Ah, the shining promise of at-home genetic testing: spit in a tube and your entire family history will be revealed, mapping out your global genetic makeup, potential future health conditions, and — if you’re lucky — any distant relationship to royalty. (Reader: those chances are slim.)
It’s all fun in theory, but experts have now warned against putting too much faith in the popular technology: we shouldn’t, apparently, be making any health decisions based on these tests.
Writing in the British Medical Journal (BMJ), several researchers from the U.K.’s University of Southampton, Wessex Regional Genetics Laboratory, and the University of Exeter College of Medicine and Health warned that results offered by “direct-to-consumer” (DTC) genetic testing companies, like 23andMe or AncestryDNA, shouldn’t be taken as reliable predictors of health issues.
Watch: Are we giving up our privacy with ancestry tests? Story continues below.
The study, which was published this week, found that all that expensive-looking technology DTC-testing companies use to interpret our genes — your spit in a test tube, for example — are not foolproof, and can sometimes glitch out, showing one result that would be disproven with a follow-up test, or otherwise imply findings that aren’t totally accurate.
Many returning tests, for example, are actually turning up false positive results, and have the potential of convincing recipients that they might be at risk of developing health conditions they aren’t really at risk of developing.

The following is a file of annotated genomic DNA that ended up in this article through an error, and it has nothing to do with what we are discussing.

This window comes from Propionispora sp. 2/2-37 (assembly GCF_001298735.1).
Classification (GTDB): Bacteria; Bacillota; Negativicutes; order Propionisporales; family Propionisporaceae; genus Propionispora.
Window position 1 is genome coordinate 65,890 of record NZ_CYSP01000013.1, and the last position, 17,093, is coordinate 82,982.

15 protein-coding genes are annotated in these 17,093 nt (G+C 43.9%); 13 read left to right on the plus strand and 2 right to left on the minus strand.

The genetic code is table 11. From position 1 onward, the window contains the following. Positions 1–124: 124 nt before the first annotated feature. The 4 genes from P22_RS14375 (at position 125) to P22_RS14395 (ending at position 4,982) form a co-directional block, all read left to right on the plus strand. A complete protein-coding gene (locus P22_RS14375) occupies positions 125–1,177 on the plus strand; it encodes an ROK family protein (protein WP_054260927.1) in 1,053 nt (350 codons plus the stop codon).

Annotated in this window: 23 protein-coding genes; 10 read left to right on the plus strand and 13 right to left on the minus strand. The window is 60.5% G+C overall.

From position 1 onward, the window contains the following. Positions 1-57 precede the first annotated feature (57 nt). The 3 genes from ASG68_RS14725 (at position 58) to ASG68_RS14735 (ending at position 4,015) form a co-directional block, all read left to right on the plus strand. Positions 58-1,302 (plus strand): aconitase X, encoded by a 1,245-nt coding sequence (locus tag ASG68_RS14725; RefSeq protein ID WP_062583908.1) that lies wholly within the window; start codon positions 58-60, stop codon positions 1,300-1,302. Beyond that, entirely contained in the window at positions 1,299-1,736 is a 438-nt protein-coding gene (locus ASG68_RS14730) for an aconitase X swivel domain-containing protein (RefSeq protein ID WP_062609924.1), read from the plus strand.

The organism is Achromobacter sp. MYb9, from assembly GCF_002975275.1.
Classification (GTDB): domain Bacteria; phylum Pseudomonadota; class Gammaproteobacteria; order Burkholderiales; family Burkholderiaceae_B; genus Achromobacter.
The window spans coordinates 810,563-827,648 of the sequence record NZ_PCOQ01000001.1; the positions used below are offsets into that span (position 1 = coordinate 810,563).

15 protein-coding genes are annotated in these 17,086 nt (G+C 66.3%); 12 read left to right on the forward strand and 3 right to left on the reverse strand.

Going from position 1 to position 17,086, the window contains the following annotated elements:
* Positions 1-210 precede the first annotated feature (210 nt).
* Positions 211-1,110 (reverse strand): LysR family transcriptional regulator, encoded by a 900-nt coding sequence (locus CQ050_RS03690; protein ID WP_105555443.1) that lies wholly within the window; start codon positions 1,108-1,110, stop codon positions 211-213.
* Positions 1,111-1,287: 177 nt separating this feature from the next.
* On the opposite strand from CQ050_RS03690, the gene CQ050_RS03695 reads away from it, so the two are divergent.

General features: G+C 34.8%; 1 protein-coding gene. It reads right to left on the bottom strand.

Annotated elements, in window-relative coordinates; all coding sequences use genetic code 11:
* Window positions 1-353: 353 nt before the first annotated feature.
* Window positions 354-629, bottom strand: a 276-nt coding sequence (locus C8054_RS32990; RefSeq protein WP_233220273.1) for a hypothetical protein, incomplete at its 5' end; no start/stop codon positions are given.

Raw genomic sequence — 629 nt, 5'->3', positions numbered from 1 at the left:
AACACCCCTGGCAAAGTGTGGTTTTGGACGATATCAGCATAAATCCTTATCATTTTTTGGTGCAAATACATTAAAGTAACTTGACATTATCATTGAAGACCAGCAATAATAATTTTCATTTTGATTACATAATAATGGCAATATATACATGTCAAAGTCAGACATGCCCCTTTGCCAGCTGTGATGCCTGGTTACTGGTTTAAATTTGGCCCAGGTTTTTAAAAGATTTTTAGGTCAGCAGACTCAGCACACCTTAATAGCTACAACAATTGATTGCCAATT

Case in point: in 2016, one couple — a pharmacist and a doctor — bought kits from two such testing companies. The results they got back told them, falsely, that the pharmacist had Lynch syndrome, a genetic condition that gives people over 80 per cent risk of developing colon cancer, as well as a risk of a genetic heart disease that would have increased her risk of arrhythmias and sudden death. (As it turned out, she had neither.)
Similarly, other results are failing to give people the full picture, instilling a false sense of reassurance or security and discouraging them from seeking guidance from an actual doctor, who could give them better insight into their health.
“We recommend that you do not buy these tests, which are at best a waste of money,” Dr. Helen Wallace, director of GeneWatch UK, told BBC News in response to the study.
One of the problems, the researchers found, is that a lot of the nuance it takes to effectively understand someone’s health conditions is lost in the process of at-home genetic testing. Not only are the tests not always up to date, but the data they offer can also be misinterpreted, or illegible to the average person.
Just because a test says you have a genetic variant linked to a disease, for example, doesn’t mean that you have the disease. A doctor would be able to tell you that and provide council, but it isn’t necessarily a conclusion you’d come to on your own, staring anxiously at a document issued through a DTC test.
Still, this criticism, which is not all new, has done little to dissolve their magnetic allure.
Though studies have already confirmed their shortcomings — one such survey found 40 per cent of results were completely inaccurate — it’s been estimated that, by the end of next year, more than 100 million people will have taken the tests.
The conclusion? DTC genetic tests might be fun, but they can’t substitute a trip to a good old fashioned medical professional. In the same way you shouldn’t obsessively Google why your throat feels so dry — unless you want to learn, falsely, that you’re dying — you’re better off seeking out a second, more professional opinion.